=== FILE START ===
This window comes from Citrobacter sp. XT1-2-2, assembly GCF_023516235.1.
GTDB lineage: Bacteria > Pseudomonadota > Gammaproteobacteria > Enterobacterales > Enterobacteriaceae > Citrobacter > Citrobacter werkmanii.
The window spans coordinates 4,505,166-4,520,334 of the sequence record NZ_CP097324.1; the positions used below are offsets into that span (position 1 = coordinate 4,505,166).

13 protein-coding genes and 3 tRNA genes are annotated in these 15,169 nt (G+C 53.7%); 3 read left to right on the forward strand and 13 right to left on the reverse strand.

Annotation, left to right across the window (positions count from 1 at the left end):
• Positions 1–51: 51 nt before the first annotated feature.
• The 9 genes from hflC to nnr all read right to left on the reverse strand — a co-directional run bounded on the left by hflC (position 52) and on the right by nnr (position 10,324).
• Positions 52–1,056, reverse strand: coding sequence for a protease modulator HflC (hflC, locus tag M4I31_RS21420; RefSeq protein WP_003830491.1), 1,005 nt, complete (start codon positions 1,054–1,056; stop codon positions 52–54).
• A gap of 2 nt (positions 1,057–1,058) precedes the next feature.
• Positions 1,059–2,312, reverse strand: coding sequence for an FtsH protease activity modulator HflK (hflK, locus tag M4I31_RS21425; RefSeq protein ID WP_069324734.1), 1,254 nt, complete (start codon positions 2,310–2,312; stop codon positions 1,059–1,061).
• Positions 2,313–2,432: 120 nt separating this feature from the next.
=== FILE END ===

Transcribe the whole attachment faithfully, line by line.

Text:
This window comes from Citrobacter sp. XT1-2-2, assembly GCF_023516235.1.
GTDB lineage: Bacteria > Pseudomonadota > Gammaproteobacteria > Enterobacterales > Enterobacteriaceae > Citrobacter > Citrobacter werkmanii.
The window spans coordinates 4,505,166-4,520,334 of the sequence record NZ_CP097324.1; the positions used below are offsets into that span (position 1 = coordinate 4,505,166).

13 protein-coding genes and 3 tRNA genes are annotated in these 15,169 nt (G+C 53.7%); 3 read left to right on the forward strand and 13 right to left on the reverse strand.

Annotation, left to right across the window (positions count from 1 at the left end):
• Positions 1–51: 51 nt before the first annotated feature.
• The 9 genes from hflC to nnr all read right to left on the reverse strand — a co-directional run bounded on the left by hflC (position 52) and on the right by nnr (position 10,324).
• Positions 52–1,056, reverse strand: coding sequence for a protease modulator HflC (hflC, locus tag M4I31_RS21420; RefSeq protein WP_003830491.1), 1,005 nt, complete (start codon positions 1,054–1,056; stop codon positions 52–54).
• A gap of 2 nt (positions 1,057–1,058) precedes the next feature.
• Positions 1,059–2,312, reverse strand: coding sequence for an FtsH protease activity modulator HflK (hflK, locus tag M4I31_RS21425; RefSeq protein ID WP_069324734.1), 1,254 nt, complete (start codon positions 2,310–2,312; stop codon positions 1,059–1,061).
• Positions 2,313–2,432: 120 nt separating this feature from the next.